Before I say something about John Akomfrah, a filmmaker whose works are primarily shown in museums rather than movie theaters, let me say something about philosophy.

In the 1992 track "Don't Sweat the Technique," Rakim, the greatest rapper in the history of hip-hop, described the difference between a scientist and a philosopher: "Scientists try to solve the context / Philosophers are wondering what's next." The job of a man or a woman in a lab is to determine how the substances of something come together to produce a function or an effect. The man or woman in an armchair, on the other hand, wants to determine how the related elements of a given culture or moment will unfold in time. The philosopher is oriented to the future.

Not all philosophers would agree with Rakim's assessment of the role of the philosopher. The 19th-century German philosopher Georg Hegel, for example, thought that the lover of wisdom can understand only what has happened and not, like Cassandra of Greek mythology, what will happen. "The owl of Minerva," Hegel famously wrote in a late work, "only opens its wings and takes flight at dusk." (Minerva is the Roman goddess of wisdom.) This lateness condemns the philosopher to melancholy.

Walter Benjamin, an early-20th-century thinker, gives an assessment of the philosopher that is closer to Rakim's. Both thinkers are future-oriented, but whereas Rakim's philosopher faces the future, Benjamin's has his/her back turned to it. Benjamin's lover of wisdom is like the angel in the painting by artist Paul Klee. At once, it sees the catastrophes of history and is blown into the future by a storm called progress. "His eyes are staring [at the past]," wrote Benjamin in an unpublished essay, "and his mouth is open, and his wings spread. [He] perceives... one single catastrophe which keeps piling wreckage and hurls it in front of his feet."

The philosopher of our times who is much like Benjamin's angel is John Akomfrah.

Born in Ghana, and presently based in the UK, Akomfrah philosophizes not with words or a hammer but with images. His career began in the early 1980s, when he and other black British artists formed the Black Audio Film Collective. Since that period, he has made 19 films, almost all of which concern the wreckage of human history from a black perspective.

Indeed, one of Akomfrah's most noted works is called The Last Angel of History, which he completed in 1996. It is one of the three films in Seattle Art Museum's exhibit John Akomfrah: Future History (showing through May 3). The Last Angel of History explores the history and sources of a black art movement called Afrofuturism. It features interviews with key Detroit techno producers (Juan Atkins, Derrick May), the funk futurist par excellence (George Clinton), a black astronaut who has spent 18 days in space (Bernard Harris), the theorist and producer Paul D. Miller (aka DJ Spooky), the culture critic Kodwo Eshun, and the science-fiction novelists Octavia Butler and Samuel Delany. (SAM will present this work in the Afrofuturist Living Room.)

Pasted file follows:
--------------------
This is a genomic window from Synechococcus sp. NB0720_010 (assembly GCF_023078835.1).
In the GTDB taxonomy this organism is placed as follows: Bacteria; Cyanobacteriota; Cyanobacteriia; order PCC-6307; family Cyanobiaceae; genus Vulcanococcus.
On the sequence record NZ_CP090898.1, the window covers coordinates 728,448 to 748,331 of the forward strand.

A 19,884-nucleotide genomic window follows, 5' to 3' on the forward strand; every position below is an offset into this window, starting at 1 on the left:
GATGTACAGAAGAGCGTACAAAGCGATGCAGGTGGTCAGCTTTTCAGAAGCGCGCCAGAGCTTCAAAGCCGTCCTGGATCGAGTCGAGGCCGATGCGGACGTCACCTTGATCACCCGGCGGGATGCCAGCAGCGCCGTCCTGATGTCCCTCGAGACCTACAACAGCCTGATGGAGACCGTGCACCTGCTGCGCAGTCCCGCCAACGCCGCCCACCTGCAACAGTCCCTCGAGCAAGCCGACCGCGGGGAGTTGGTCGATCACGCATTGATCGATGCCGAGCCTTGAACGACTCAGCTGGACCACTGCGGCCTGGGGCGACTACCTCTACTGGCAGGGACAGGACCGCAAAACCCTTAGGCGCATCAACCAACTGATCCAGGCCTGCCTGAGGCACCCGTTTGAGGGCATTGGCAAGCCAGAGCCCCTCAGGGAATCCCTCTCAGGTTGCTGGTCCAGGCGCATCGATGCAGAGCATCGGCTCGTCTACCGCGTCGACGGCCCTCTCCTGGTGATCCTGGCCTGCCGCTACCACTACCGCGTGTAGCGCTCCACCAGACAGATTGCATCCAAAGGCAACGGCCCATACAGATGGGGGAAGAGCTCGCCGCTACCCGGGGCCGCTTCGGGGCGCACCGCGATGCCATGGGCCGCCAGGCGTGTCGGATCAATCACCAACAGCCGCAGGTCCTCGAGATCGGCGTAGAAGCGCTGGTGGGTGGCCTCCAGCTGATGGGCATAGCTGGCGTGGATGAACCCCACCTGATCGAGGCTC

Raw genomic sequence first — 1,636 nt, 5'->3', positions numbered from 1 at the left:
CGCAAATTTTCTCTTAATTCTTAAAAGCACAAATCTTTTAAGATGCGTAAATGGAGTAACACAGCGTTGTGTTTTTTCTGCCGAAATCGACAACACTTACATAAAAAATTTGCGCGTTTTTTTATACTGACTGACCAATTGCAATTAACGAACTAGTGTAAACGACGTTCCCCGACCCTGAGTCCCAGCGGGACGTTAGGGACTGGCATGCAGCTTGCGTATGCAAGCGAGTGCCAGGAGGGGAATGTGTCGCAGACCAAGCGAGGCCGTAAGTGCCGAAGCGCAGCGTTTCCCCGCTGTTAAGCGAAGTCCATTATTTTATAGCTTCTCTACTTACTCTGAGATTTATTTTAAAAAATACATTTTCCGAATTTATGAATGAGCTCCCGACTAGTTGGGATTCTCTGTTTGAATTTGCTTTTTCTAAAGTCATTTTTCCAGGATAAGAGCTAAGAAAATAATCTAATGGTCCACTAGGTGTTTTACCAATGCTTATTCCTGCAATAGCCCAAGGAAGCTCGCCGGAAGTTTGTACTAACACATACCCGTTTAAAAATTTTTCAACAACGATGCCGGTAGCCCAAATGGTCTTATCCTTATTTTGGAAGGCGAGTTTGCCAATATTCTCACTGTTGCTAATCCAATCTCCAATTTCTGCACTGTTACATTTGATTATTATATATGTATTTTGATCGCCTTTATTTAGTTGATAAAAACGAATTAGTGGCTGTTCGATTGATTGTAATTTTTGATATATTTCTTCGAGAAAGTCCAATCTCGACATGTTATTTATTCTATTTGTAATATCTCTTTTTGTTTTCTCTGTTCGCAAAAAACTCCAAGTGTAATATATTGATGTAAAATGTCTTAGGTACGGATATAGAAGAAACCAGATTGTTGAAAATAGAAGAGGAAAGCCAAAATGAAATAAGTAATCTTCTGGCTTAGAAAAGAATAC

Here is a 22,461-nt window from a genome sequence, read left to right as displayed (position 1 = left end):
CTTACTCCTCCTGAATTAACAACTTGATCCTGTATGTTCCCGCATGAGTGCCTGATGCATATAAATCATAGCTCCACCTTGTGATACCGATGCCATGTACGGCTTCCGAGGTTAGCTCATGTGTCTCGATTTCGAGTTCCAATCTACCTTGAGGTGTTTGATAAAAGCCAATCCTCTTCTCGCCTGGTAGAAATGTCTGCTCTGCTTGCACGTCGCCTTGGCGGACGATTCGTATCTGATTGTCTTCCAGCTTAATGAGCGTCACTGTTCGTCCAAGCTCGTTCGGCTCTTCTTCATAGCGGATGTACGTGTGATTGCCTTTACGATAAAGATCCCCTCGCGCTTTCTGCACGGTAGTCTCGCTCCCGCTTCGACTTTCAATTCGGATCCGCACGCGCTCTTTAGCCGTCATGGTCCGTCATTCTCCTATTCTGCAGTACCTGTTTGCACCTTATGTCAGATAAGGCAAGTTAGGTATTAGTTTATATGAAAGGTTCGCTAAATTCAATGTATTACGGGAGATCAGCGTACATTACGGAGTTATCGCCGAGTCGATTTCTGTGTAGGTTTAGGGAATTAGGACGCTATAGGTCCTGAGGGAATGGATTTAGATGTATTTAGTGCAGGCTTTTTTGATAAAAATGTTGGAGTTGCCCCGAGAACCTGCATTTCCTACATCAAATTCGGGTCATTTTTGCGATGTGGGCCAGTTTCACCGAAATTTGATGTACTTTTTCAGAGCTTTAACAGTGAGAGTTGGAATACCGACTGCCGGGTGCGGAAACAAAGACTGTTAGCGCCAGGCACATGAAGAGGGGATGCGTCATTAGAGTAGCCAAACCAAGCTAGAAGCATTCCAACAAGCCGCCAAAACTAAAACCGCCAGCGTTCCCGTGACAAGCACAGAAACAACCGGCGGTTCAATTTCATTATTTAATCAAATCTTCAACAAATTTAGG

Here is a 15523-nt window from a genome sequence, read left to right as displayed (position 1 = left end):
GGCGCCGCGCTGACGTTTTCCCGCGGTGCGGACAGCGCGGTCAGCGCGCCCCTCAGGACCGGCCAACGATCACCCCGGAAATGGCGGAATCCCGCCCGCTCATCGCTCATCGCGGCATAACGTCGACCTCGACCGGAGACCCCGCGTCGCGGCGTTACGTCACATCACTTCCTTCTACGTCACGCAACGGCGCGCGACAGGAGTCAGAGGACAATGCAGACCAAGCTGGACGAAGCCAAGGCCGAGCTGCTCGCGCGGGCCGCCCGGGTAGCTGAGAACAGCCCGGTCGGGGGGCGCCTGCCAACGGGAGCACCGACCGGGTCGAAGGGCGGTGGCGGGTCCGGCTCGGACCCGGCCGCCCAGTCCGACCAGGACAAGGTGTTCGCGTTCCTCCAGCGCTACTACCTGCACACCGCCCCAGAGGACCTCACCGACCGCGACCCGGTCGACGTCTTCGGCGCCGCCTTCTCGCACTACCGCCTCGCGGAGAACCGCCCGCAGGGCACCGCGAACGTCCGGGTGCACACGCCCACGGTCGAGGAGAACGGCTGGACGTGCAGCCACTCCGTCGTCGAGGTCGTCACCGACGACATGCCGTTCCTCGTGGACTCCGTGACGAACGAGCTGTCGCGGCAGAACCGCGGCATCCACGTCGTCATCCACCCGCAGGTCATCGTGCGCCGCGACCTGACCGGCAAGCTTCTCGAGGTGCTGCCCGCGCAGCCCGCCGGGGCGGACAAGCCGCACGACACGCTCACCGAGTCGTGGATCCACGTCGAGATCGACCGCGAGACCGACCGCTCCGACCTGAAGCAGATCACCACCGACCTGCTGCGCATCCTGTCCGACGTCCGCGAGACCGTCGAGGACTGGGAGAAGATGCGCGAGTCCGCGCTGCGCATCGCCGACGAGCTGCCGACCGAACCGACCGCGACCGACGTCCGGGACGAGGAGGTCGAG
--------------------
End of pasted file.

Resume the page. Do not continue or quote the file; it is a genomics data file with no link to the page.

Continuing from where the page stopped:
If the Fanonian tradition of black critical theory is noted for appropriating the Hegelian master-and-slave dialectic and inserting it into the context of white masters and black slaves, then Afrofuturism rejects Hegel's infamous assertion that blacks exist outside of history. Hegel wrote: "Egypt will be considered in reference to the passage of the human mind from its Eastern to its Western phase, but it does not belong to the African Spirit. What we properly understand by Africa is the Unhistorical, Undeveloped Spirit, still involved in the conditions of mere nature." This view of a stagnant or undeveloped black culture is far from extinct. It's still with us in the 21st century. If you are not a subject of history, then your life means very little.

For the Afrofuturists in Akomfrah's films, black humans are not outside of time but very much in it, and, as a consequence, are constantly mutating and evolving with changes in the culture and technology. "New words, sonic warfare, sonic Africa, Afrofuturism, digitized diaspora, analogue ecology... this is the land of African memory," says the narrator of The Last Angel of History.

But Akomfrah's philosophical works never search for an African purity, a black essence. He is well aware of the fact that black African culture has been transformed not only by its encounters with Western culture but also by cultures in South America and Asia. Blackness is more than just the double consciousness of W.E.B. Du Bois (black and white). It is instead a multitudinous mind, a mode of being in the world that has no clear borders and no defined beginning or end.

The most important Akomfrah work that will be screened during the exhibit is his 2015 Vertigo Sea. This stunning three-channel film connects capitalist exploitation of the fruits of the sea with the rise of monstrous jellyfish, the horrors of the slave trade, and the contemporary Africans crossing the dangerous Mediterranean Sea to enter the unknown: Fortress Europe. You will not get all that's going on in Vertigo Sea on the first or even second viewing. It is as dense and difficult as history itself. But you will feel the mind of a philosopher working through a variety of images to obtain a synthesis that can explain the present and our possible futures.